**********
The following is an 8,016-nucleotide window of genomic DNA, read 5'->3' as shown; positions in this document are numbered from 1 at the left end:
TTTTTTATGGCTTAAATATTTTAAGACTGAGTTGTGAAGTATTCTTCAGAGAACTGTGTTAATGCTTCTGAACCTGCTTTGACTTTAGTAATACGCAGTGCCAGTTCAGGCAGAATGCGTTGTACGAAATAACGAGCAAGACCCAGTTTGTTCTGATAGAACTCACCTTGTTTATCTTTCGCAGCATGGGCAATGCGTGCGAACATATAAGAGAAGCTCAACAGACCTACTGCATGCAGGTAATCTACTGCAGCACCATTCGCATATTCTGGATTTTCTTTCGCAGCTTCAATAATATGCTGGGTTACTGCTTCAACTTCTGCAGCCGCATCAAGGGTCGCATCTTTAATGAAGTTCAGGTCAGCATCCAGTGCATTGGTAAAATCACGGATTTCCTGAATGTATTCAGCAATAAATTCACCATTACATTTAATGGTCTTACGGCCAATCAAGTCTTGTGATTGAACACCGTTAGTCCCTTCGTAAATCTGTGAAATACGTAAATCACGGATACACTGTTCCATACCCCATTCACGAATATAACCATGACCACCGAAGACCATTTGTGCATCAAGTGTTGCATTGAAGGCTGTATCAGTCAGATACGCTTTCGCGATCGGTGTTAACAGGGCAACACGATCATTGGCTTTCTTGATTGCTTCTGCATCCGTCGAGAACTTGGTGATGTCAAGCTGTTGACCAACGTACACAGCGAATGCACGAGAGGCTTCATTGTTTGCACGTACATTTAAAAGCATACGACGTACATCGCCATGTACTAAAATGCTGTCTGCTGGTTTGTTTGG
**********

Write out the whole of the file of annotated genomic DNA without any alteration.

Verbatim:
The following is an 8,016-nucleotide window of genomic DNA, read 5'->3' as shown; positions in this document are numbered from 1 at the left end:
TTTTTTATGGCTTAAATATTTTAAGACTGAGTTGTGAAGTATTCTTCAGAGAACTGTGTTAATGCTTCTGAACCTGCTTTGACTTTAGTAATACGCAGTGCCAGTTCAGGCAGAATGCGTTGTACGAAATAACGAGCAAGACCCAGTTTGTTCTGATAGAACTCACCTTGTTTATCTTTCGCAGCATGGGCAATGCGTGCGAACATATAAGAGAAGCTCAACAGACCTACTGCATGCAGGTAATCTACTGCAGCACCATTCGCATATTCTGGATTTTCTTTCGCAGCTTCAATAATATGCTGGGTTACTGCTTCAACTTCTGCAGCCGCATCAAGGGTCGCATCTTTAATGAAGTTCAGGTCAGCATCCAGTGCATTGGTAAAATCACGGATTTCCTGAATGTATTCAGCAATAAATTCACCATTACATTTAATGGTCTTACGGCCAATCAAGTCTTGTGATTGAACACCGTTAGTCCCTTCGTAAATCTGTGAAATACGTAAATCACGGATACACTGTTCCATACCCCATTCACGAATATAACCATGACCACCGAAGACCATTTGTGCATCAAGTGTTGCATTGAAGGCTGTATCAGTCAGATACGCTTTCGCGATCGGTGTTAACAGGGCAACACGATCATTGGCTTTCTTGATTGCTTCTGCATCCGTCGAGAACTTGGTGATGTCAAGCTGTTGACCAACGTACACAGCGAATGCACGAGAGGCTTCATTGTTTGCACGTACATTTAAAAGCATACGACGTACATCGCCATGTACTAAAATGCTGTCTGCTGGTTTGTTTGG